A multicolored rainbow made of thread, towering mountains built entirely from index cards, and pink walls decorated with thousands of preserved insects — those are among the nine, giant-sized exhibits at the historic Renwick Gallery of the Smithsonian American Art Museum in Washington that have been drawing record crowds, thanks to social media.
Curator-in-charge Nicholas Bell said he’s never seen anything like the reaction to the WONDER collection.
“In our wildest dreams, when we were closed for renovations and planning this show, we never could have anticipated the response that we’ve received in the last two months,” he said during his interview with VOA in a packed showroom.
Following a two-year renovation, the museum invited nine leading contemporary artists to each select a room in the Renwick and create an installation inspired by that space.
It was a perfect way to reopen the building, said Bell, while celebrating the historic building itself, which was the first purpose-built art museum in the United States.
As visitors enter the exhibit’s first gallery, they are immediately greeted by a whole mountain range made out of hundreds of thousands of index cards — a painstaking creation by New York artist Tara Donovan.
In an adjoining room, Gabriel Dawe has strung from floor to ceiling a rainbow out of 60 miles of cotton thread, using every color in the visible spectrum. Visitors enjoyed posing with and taking pictures of it — to share with others on social media.
There is also a whole village that artist Patrick Dougherty has woven out of willow sticks, with windows that visitors can peer through and doors they can walk through.
And that’s just the first floor of WONDER.
As visitors climb the grand staircase in the middle of the building, they will see an enormous light sculpture by artist Leo Villareal that is blinking with 23,000 LEDs on a randomized algorithm so they’re changing all the time.
In the vast salon, visitors can relax under a massive and colorful knotted net sculpture that’s almost 100 feet long that artist Janet Echelman created to represent the tsunami that hit Japan in 2011.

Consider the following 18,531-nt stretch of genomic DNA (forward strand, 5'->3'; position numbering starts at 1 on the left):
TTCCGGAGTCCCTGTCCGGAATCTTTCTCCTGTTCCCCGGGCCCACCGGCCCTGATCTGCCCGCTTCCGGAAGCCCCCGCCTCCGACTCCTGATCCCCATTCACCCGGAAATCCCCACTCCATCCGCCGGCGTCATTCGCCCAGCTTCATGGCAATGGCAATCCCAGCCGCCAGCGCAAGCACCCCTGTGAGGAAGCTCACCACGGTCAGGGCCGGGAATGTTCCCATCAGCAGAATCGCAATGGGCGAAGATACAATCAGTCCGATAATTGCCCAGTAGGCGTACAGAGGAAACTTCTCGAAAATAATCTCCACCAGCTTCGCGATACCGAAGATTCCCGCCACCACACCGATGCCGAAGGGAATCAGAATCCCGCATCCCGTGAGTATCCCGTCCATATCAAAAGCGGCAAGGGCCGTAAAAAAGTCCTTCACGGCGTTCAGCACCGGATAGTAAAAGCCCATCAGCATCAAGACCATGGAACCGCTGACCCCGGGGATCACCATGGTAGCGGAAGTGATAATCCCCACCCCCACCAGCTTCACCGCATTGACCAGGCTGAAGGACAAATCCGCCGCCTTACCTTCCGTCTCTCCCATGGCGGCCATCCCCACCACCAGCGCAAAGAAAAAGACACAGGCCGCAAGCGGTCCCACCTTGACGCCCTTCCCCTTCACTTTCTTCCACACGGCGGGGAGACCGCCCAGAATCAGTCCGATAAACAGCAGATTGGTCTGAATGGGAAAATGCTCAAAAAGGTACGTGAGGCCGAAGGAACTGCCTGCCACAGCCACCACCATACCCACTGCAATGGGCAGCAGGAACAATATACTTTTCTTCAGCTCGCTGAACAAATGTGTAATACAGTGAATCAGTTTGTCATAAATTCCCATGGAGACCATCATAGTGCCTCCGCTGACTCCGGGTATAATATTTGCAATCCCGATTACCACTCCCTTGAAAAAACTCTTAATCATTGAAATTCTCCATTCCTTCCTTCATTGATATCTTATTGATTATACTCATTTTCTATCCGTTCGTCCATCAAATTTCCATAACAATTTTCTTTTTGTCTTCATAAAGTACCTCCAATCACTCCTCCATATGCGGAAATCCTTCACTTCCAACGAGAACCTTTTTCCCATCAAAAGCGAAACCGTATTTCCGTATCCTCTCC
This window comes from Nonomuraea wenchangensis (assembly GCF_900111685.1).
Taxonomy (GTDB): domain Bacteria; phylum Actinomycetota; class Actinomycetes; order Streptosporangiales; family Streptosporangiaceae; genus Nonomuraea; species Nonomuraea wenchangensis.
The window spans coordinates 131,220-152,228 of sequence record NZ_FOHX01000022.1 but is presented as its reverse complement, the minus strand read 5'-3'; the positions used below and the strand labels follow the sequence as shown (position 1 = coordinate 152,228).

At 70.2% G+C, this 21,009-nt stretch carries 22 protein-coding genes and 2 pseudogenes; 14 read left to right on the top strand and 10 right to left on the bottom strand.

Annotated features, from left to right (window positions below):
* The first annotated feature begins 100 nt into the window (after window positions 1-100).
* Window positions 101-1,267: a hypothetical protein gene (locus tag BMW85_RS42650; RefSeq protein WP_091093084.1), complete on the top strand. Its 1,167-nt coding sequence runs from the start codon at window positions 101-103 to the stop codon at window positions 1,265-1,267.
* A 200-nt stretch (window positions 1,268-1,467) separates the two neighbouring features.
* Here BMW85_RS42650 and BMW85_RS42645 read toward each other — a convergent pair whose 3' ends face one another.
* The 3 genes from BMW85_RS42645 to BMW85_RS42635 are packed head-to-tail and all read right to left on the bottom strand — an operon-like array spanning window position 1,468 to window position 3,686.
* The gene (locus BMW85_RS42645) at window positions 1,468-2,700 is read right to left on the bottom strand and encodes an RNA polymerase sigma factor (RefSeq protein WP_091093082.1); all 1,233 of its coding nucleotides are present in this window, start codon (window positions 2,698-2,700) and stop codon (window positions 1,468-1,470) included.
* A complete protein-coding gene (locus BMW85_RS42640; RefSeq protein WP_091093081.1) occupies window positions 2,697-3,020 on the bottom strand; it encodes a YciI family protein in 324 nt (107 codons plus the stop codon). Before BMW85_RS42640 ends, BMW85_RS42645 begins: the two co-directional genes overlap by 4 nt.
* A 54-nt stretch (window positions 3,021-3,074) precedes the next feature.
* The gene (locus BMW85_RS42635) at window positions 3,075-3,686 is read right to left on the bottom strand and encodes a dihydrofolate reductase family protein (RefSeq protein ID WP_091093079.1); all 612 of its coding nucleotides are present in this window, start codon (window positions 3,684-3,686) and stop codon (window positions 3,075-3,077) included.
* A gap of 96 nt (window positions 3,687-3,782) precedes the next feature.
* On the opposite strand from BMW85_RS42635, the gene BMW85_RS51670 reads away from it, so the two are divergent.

One of the most popular attractions is the room by Jennifer Angus, who has created vivid patterns on the wall using 5,000 dried and preserved insects from Southeast Asia. Even the pink walls are dyed from cochineal, which is insect-based dye.
The dead insects didn’t seem to bother 5-year-old Lucie Swift-Morgan, who was busy looking through some drawers in an antique cabinet in the middle of the room. Each drawer contains different scenes and is filled with dried insects and other interesting objects.
There is also a labyrinth made out of discarded tire rubber by artist Chakaia Booker, and artist Maya Lin used fiberglass marble to re-create the Chesapeake Bay Estuary, which runs all across the floor of the gallery and up the walls to the ceiling.
Finally, there is artist John Grade’s creation: He found a 150-year-old hemlock tree in Washington state — it’s the same age as the Renwick building — made a cast of it, and then re-created it out of a half-million hand-carved blocks of cedar.
Graphic artist David Smith, visiting from Texas, said he was impressed by the “immense attention to detail” shown by the artist.
“When you just look at it, you’re overwhelmed with the image, but when you learn more and more about the pieces, you really appreciate the artist’s thinking behind it and then the work that went into it,” he said.
Kian Khanjani and Dominique Hetu also learned about the exhibit on Instagram.
“I haven’t seen anything like this before,” said Khanjani. “We saw six or seven exhibits here, and this I can say is my number one,” he added, referring to the decorated walls of the insect room.
“I really like the lights, the hanging chandelier,” said his friend Hetu. “I like how pretty much every room is using something that you wouldn’t normally expect it to be artwork.”
And that, said Bell, is what the exhibit is all about.
“One of the real challenges for working in any museum is understanding how best to engage visitors of all ages,” he said. “And I was elated to see one of our recent reviewers say that this was a show for everyone from 9 to 90.”